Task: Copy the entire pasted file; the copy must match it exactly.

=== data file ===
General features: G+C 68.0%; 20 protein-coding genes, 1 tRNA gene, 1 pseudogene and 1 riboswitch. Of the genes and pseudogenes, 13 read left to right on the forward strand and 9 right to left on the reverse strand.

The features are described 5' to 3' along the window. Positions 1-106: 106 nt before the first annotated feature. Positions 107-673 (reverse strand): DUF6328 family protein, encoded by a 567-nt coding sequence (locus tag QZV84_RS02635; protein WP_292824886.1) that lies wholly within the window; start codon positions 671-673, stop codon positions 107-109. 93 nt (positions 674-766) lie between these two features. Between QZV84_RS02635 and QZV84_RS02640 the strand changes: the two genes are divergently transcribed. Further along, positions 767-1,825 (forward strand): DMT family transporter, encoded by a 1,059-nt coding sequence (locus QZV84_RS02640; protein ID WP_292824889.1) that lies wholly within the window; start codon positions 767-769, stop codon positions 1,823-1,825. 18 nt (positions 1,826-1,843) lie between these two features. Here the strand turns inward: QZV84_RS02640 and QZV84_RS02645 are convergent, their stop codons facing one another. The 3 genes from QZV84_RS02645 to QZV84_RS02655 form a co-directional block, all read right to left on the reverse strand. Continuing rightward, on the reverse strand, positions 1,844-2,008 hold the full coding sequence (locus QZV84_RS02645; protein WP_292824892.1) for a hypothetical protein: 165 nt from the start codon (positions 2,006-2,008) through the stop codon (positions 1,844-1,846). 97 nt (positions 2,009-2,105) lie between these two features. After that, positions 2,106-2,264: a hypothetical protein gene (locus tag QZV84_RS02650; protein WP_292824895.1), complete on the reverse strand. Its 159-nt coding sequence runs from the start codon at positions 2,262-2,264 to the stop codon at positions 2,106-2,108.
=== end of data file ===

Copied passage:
General features: G+C 68.0%; 20 protein-coding genes, 1 tRNA gene, 1 pseudogene and 1 riboswitch. Of the genes and pseudogenes, 13 read left to right on the forward strand and 9 right to left on the reverse strand.

The features are described 5' to 3' along the window. Positions 1-106: 106 nt before the first annotated feature. Positions 107-673 (reverse strand): DUF6328 family protein, encoded by a 567-nt coding sequence (locus tag QZV84_RS02635; protein WP_292824886.1) that lies wholly within the window; start codon positions 671-673, stop codon positions 107-109. 93 nt (positions 674-766) lie between these two features. Between QZV84_RS02635 and QZV84_RS02640 the strand changes: the two genes are divergently transcribed. Further along, positions 767-1,825 (forward strand): DMT family transporter, encoded by a 1,059-nt coding sequence (locus QZV84_RS02640; protein ID WP_292824889.1) that lies wholly within the window; start codon positions 767-769, stop codon positions 1,823-1,825. 18 nt (positions 1,826-1,843) lie between these two features. Here the strand turns inward: QZV84_RS02640 and QZV84_RS02645 are convergent, their stop codons facing one another. The 3 genes from QZV84_RS02645 to QZV84_RS02655 form a co-directional block, all read right to left on the reverse strand. Continuing rightward, on the reverse strand, positions 1,844-2,008 hold the full coding sequence (locus QZV84_RS02645; protein WP_292824892.1) for a hypothetical protein: 165 nt from the start codon (positions 2,006-2,008) through the stop codon (positions 1,844-1,846). 97 nt (positions 2,009-2,105) lie between these two features. After that, positions 2,106-2,264: a hypothetical protein gene (locus tag QZV84_RS02650; protein WP_292824895.1), complete on the reverse strand. Its 159-nt coding sequence runs from the start codon at positions 2,262-2,264 to the stop codon at positions 2,106-2,108.